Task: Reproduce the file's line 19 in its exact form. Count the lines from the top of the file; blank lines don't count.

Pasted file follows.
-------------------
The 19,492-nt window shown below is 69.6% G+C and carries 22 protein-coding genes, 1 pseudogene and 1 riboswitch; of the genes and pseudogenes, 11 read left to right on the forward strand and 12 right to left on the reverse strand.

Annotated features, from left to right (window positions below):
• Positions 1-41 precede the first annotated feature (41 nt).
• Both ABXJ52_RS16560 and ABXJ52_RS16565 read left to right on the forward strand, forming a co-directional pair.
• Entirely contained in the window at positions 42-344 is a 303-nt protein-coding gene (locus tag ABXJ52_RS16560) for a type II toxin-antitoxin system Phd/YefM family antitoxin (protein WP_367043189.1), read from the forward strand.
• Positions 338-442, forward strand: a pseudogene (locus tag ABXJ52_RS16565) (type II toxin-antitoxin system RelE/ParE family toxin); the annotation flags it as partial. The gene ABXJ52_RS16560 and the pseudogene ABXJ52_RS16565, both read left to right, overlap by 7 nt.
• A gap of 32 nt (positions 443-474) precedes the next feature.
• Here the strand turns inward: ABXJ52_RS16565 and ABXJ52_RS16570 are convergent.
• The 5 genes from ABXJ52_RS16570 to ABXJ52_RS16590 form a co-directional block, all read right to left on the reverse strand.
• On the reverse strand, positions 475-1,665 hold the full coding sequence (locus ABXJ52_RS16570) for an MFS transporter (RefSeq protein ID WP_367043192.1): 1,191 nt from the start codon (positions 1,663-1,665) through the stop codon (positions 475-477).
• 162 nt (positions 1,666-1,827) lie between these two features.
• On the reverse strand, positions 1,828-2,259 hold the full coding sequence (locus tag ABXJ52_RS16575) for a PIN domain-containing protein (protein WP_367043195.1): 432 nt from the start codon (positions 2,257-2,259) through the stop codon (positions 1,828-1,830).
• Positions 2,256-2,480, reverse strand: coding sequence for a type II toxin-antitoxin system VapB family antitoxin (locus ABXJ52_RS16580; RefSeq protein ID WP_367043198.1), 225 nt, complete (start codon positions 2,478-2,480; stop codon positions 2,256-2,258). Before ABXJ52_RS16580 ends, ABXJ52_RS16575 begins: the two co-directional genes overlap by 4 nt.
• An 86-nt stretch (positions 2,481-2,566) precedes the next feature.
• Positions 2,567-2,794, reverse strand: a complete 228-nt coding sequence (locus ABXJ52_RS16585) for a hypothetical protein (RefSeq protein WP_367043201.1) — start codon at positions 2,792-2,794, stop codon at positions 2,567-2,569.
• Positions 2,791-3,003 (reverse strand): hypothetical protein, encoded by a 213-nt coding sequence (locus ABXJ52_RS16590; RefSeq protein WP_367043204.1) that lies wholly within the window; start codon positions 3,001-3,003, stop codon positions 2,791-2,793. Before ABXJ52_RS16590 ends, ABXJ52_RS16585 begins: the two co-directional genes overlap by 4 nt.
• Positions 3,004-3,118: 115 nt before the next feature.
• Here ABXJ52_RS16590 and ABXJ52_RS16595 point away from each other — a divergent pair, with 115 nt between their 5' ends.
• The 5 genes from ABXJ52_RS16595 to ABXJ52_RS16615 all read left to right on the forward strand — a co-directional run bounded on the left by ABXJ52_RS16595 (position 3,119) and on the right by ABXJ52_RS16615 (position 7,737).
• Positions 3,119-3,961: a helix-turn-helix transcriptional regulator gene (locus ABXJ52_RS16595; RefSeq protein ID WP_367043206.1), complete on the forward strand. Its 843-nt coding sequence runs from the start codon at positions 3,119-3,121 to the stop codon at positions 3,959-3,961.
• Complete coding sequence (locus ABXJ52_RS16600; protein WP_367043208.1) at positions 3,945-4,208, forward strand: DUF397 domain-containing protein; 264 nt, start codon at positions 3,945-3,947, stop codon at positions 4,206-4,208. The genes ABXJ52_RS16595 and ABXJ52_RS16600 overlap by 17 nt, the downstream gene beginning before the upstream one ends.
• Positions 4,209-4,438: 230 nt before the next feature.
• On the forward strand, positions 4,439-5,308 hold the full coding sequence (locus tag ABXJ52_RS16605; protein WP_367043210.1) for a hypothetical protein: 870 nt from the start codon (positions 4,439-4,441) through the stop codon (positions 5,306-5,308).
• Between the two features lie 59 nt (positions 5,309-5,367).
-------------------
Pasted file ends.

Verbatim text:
• The 5 genes from ABXJ52_RS16595 to ABXJ52_RS16615 all read left to right on the forward strand — a co-directional run bounded on the left by ABXJ52_RS16595 (position 3,119) and on the right by ABXJ52_RS16615 (position 7,737).